There's a television programme on BBC at the moment that seems to have captured the public's imagination. It's a documentary set in a call centre in Swansea. Creatively called The Call Centre it stars the CEO, Nev, who is a larger than life character with some unusual management practices including throwing things at people who yawn, sacking anyone who won't sin and setting up speed dating nights for his lovelorn workers. But he must be doing something right as his business is expanding and he's a multi-millionaire.
So it's time for me to bask in his reflected glory: I was humiliated by Nev before he was famous.
Many years ago, when desktop publishing was just coming into its own and before everyone had a computer, I ran my own very small typesetting business. I worked partly in conjunction with a printer who was also starting out. Nev at that time was part of Linden Church and he ran what seemed to be a thriving central heating business. I asked Nev if he might have any work for me and, when his usual printer let him down, he offered me the chance to produce a flyer for his company. He needed it urgently so I had to work fast.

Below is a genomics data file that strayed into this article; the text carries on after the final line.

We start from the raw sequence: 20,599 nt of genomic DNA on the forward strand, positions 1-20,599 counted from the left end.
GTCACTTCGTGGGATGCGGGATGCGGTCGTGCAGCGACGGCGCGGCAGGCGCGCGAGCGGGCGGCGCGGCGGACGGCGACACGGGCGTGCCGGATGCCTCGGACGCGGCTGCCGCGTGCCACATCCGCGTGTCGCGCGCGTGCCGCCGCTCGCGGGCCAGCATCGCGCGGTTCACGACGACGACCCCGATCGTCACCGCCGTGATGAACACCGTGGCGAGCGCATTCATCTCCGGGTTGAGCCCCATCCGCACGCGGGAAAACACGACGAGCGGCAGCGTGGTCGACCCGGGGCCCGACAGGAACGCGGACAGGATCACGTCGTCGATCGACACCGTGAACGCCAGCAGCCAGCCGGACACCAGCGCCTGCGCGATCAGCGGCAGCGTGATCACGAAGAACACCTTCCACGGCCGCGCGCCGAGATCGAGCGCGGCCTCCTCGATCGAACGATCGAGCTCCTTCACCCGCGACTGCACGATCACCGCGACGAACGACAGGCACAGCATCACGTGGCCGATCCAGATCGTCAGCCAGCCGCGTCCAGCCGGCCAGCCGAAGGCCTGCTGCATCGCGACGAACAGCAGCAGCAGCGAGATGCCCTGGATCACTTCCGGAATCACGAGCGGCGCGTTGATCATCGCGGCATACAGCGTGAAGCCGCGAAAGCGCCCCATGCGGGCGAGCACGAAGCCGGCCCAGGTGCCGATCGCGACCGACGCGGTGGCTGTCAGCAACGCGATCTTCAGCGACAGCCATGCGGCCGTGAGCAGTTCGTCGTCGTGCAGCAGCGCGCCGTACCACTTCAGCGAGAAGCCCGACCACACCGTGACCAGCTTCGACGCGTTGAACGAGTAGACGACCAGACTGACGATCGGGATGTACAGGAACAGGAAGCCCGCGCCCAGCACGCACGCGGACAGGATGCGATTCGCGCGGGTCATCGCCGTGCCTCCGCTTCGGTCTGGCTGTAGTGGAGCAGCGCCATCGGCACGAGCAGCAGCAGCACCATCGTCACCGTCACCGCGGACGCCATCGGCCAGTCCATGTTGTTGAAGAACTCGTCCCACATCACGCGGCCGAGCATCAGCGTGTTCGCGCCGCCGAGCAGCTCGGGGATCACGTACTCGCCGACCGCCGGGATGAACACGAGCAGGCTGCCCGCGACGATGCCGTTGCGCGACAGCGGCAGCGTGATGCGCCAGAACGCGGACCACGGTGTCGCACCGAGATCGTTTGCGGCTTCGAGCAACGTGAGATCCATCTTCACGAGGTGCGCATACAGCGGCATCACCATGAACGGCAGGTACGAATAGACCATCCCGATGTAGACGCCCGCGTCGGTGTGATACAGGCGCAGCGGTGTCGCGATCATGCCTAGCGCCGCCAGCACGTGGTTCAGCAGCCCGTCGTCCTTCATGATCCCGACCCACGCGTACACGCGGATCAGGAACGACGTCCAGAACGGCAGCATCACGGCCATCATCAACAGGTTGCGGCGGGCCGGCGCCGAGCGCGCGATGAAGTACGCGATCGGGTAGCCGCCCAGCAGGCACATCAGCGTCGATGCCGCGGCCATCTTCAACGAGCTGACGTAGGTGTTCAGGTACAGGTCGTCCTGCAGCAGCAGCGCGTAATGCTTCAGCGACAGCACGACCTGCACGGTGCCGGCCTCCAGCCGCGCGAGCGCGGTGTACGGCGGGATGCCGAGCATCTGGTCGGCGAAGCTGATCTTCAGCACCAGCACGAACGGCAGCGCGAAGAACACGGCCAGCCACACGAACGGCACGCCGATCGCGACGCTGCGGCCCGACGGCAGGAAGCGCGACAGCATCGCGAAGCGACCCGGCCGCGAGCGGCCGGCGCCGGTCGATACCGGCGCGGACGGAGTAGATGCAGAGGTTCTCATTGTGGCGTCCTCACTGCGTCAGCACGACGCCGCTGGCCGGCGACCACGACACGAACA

Because of the urgency I took the finished copy to his house in the evening for his approval before I took it over to the printer who lived on the other edge of Swansea. Nev came to the door and showed me into the living-room where his wife and her parents were. Now her parents were very highly respected members of our church, I belonged to their house group and I thought a lot of them.
Nev took the flyer into his study to look at it leaving me in the living-room. When he came back he said it was okay and asked the price. I told him and he said, 'Oh, that's too much.' (Remember I was starting out, keen for business and already inevitably charging too little because of my natural reluctance to believe anyone would pay for anything I'd done anyway.)
I was so shocked I said, 'Okay, we'll reduce it.'
'No!' he said. 'You can't say that. You'll never be a business woman.'
'Oh! Okay, then I won't reduce it.'
'Then it's too much.'
Nev's wife, feeling sorry for me by now, told him to stop it and I left hurriedly not knowing what I was supposed to charge, not sure if he meant it was too much or whether he was just joking. I drove across Swansea to the printer, crying all the way, feeling a complete idiot, and hating myself - and him for embarrassing me in front of people I respected.
I'm older now but I still don't think I could cope with daily ritual humiliation in work. I guess those who work in the Call Centre are tougher; they all seem to love him. Or at least the ones they interview on camera do. And, yes, I suppose you could say that he was trying to teach me good business sense and if we'd been alone I may have accepted that more.
Incidentally, when I received his payment cheque it wasn't signed: I had to ask for another.